Commentary Magazine


Why the Passive Voice on Confronting ISIS?

There is something to be said for having an aloof, unemotional intellectual as commander in chief. He is more likely to avoid the kind of trap that Ronald Reagan fell into when, deeply distressed by the fate of American hostages seized in Lebanon, he authorized what became known as an “arms for hostages” swap with Iran. (In fairness, Reagan probably convinced himself that’s not what he was doing–that he was actually undertaking a broader opening to Iran.) This deal did get a few hostages out of captivity, but Iran’s proxies in Lebanon promptly seized more hostages, thus showing for neither the first time nor the last time why it doesn’t make sense to deal with terrorists.

President Obama was not able to resist the temptation to make a deal in return for the release of Sgt. Bowe Bergdahl but he was right to do so–notwithstanding the tragic consequences–in the case of kidnapped American journalist James Foley. It is now emerging that the Islamic State of Iraq and Syria wanted a ransom of more than $100 million for his release. European states routinely make such deals, turning them into al-Qaeda’s biggest financial supporters. (By one estimate Europeans have paid $125 million in ransom to al-Qaeda and its affiliates since 2008.) The problem is that while paying ransom may succeed in freeing one hostage or one group of hostages, it is almost certainly consigning more innocents to hellish captivity. The fact that the Obama administration refuses to pay up is to its credit; that Europeans are willing to deal with terrorists is to their ever-lasting shame.

And not only did Obama refuse to pay up, he ordered Delta Force to undertake a high-risk mission to free the hostages from a location in Syria deep in ISIS-controlled territory. That, too, was the right call. It shows, once again, that this is a president who is willing to pull the trigger on Special Operations missions that past presidents might have decided were too risky to authorize. Unfortunately that mission failed and James Foley wound up being barbarically murdered.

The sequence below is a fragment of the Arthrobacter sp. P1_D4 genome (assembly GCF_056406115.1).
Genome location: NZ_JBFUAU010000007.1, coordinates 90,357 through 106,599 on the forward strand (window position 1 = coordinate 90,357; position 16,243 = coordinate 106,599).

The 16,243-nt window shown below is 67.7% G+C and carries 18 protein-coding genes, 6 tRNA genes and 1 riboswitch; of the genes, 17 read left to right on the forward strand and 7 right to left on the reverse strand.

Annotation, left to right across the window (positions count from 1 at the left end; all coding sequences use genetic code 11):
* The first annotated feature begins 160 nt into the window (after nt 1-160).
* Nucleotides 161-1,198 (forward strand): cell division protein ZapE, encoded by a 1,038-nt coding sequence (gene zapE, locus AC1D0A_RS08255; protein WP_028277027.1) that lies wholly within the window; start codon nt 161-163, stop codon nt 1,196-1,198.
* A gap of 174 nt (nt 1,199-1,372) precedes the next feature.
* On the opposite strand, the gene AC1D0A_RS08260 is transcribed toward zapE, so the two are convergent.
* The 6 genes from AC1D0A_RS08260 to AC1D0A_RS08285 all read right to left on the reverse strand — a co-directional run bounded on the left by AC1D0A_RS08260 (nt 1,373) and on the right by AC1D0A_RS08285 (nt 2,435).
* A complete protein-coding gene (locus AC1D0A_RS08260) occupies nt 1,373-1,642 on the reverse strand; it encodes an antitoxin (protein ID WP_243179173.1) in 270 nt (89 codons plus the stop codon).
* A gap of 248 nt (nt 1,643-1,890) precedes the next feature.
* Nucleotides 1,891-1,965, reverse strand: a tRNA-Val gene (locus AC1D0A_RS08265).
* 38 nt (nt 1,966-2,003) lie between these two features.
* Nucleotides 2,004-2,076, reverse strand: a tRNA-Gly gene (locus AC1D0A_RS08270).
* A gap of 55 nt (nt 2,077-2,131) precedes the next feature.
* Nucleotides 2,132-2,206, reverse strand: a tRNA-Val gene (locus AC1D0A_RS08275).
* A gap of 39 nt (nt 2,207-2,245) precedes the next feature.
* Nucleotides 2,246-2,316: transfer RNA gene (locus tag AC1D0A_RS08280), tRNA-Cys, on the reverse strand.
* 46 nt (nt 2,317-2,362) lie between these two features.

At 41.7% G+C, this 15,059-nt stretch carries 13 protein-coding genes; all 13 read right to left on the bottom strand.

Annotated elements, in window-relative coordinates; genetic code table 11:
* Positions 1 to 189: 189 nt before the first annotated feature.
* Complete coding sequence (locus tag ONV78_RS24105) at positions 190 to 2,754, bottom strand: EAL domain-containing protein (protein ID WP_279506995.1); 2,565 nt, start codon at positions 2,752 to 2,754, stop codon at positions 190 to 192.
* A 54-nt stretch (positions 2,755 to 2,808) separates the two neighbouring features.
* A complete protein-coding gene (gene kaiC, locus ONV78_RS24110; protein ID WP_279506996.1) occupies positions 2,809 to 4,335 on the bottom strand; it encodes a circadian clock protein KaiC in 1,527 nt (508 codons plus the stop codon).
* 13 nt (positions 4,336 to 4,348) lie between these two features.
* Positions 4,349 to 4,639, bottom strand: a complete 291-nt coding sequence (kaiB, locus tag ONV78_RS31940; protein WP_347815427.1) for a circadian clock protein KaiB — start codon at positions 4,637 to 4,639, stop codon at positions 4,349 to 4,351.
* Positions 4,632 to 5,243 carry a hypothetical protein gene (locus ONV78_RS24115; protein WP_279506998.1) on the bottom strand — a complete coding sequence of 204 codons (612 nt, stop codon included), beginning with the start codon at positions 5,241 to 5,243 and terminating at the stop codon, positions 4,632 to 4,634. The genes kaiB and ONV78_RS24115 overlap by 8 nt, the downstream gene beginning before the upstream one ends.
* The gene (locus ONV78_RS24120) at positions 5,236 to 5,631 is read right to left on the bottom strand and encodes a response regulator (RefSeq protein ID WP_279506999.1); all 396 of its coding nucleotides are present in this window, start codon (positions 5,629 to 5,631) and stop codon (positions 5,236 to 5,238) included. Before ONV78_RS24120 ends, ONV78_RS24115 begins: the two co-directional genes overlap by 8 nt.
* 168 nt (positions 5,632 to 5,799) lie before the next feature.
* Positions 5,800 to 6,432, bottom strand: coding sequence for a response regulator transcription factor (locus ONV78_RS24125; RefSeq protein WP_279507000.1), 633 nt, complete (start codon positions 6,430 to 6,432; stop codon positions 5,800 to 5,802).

Obama was eloquent in denouncing this act of televised sadism, but he was unclear about what he will do in response. The most he would say was: “The people of Iraq, who with our support are taking the fight to ISIL, must continue coming together to expel these terrorists from their communities. The people of Syria, whose story Jim Foley told, do not deserve to live under the shadow of a tyrant or terrorists. They have our support in their pursuit of a future rooted in dignity.” Note how passive this paragraph is–Obama is deliberately putting the onus on Iraqis and Syrians to fight ISIS without committing the U.S. to that group’s destruction.

Secretary of State John Kerry also issued a strong statement of condemnation, which concluded: “ISIL and the wickedness it represents must be destroyed, and those responsible for this heinous, vicious atrocity will be held accountable.” Note again the curious sentence construction, which leaves unclear who exactly will “destroy” ISIS and who will hold Foley’s murderers “accountable.”

Unfortunately the president’s words and those of his aides don’t mean much in the world today–not after they have allowed red lines to be crossed with impunity from Syria to Ukraine. Strong action is needed and that action should be designed, as I have previously said, to annihilate ISIS.